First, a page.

Oscar season is here, which means a flurry of fact-based movies are on their way to theaters. EW is fact-checking these films—everything from The Theory of Everything to Wild—to see just how true-to-life they turned out.
Yes, we know: There’s no way to truly fact-check a movie based on a Bible story, given that the Bible’s status as a historical document is, putting it mildly, up for debate. But in any case, the story of Moses, first written in the Old Testament book of Exodus, is a famous one; the new Christian Bale film, Exodus: Gods and Kings, is just one of several existing works about the prophet’s life and his success in freeing the Israelites from Egyptian slavery. And it’s a pretty ridiculous version at that.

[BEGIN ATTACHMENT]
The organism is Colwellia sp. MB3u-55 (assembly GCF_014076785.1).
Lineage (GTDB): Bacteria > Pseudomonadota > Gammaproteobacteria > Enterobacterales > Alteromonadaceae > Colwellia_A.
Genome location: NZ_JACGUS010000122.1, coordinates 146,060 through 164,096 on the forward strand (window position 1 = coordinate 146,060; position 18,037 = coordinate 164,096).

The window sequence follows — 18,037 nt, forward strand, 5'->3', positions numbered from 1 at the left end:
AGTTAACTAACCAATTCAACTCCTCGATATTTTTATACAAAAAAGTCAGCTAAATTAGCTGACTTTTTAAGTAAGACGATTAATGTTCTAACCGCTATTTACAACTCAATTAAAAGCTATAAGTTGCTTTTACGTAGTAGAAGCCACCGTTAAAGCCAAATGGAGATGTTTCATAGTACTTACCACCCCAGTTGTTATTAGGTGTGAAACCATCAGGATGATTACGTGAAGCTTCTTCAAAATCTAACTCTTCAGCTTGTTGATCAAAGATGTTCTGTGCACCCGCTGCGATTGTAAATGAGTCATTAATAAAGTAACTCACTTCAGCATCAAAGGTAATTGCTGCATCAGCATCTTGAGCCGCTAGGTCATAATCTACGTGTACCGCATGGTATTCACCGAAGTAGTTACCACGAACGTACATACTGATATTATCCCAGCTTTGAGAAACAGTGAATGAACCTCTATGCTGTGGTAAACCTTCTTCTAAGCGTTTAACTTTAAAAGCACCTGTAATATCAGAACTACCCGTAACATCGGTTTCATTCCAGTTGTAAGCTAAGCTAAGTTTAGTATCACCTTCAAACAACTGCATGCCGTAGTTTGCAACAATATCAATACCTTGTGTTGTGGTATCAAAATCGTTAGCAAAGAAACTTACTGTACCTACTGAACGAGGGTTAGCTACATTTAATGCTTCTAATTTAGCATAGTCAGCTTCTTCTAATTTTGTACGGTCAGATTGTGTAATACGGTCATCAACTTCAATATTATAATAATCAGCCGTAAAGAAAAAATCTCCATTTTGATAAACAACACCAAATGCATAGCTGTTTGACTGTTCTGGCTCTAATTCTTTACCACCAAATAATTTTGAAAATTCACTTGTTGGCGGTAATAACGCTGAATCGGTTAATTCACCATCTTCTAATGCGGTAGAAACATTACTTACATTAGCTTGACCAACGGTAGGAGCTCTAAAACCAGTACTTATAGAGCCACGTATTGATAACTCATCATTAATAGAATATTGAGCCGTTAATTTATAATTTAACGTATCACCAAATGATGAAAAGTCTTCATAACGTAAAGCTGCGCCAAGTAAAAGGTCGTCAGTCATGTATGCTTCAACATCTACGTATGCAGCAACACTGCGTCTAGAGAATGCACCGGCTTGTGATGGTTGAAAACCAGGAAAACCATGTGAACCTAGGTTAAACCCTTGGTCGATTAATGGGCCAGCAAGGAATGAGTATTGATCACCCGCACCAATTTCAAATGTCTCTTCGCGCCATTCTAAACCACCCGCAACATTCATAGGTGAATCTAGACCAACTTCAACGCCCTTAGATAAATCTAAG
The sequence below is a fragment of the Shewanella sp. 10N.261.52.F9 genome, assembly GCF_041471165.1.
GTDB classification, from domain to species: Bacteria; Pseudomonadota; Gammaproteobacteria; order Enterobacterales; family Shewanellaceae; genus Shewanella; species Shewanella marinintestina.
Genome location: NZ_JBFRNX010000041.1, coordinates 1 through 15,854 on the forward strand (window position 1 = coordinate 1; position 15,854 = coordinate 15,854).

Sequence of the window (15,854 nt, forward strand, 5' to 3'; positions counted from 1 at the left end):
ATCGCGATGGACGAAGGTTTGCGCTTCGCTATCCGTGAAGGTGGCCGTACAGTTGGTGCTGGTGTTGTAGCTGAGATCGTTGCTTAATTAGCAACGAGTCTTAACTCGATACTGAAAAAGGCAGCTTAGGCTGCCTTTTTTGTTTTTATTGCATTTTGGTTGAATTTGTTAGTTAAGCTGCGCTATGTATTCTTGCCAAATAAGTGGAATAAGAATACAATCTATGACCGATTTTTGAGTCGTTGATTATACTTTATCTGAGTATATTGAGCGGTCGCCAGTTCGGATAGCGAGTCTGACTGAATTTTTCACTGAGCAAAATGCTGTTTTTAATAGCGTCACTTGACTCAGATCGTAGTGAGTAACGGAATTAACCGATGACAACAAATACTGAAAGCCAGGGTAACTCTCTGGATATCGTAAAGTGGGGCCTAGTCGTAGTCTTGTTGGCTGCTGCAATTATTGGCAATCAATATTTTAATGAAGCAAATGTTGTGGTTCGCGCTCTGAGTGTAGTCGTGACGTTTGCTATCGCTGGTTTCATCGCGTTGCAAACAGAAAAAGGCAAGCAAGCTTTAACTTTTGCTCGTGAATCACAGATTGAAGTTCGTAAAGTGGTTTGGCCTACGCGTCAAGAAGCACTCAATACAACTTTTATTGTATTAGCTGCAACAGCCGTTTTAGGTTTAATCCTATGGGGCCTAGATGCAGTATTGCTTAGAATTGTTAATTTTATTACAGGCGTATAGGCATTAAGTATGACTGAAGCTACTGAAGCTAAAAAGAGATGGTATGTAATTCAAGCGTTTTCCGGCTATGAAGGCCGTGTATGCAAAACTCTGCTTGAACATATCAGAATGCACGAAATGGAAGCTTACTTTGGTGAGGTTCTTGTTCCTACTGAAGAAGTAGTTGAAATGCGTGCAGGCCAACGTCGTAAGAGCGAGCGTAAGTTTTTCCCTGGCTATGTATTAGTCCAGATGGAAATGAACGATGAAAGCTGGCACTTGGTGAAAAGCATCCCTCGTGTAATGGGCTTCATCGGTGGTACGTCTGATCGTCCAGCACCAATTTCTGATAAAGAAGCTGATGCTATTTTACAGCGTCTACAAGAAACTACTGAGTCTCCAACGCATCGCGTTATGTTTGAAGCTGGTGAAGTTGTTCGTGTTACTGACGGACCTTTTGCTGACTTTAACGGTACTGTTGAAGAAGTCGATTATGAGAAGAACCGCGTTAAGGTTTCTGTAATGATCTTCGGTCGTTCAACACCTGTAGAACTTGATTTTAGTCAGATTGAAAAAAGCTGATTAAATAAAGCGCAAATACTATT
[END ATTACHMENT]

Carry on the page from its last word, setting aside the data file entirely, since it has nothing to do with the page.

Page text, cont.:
Director Ridley Scott has drawn widespread criticism for casting white actors in the film’s lead roles, considering it primarily takes place in Egypt. Scott himself didn’t help matters when he told Variety, “I can’t mount a film of this budget, where I have to rely on tax rebates in Spain, and say that my lead actor is Mohammad so-and-so from such-and-such.”
When it comes to Bible stories, many onscreen projects take these sorts of liberties when adapting their source material. The epic that’s now in theaters, however, contains some especially fascinating deviations—including a few that suggest the Bible and the filmmaker hold vastly different views on the nature and power of God. Below are some of the more notable differences between the Scott production and Christian and Jewish Biblical texts. And for what it’s worth, some of these are just common sense. READ FULL STORY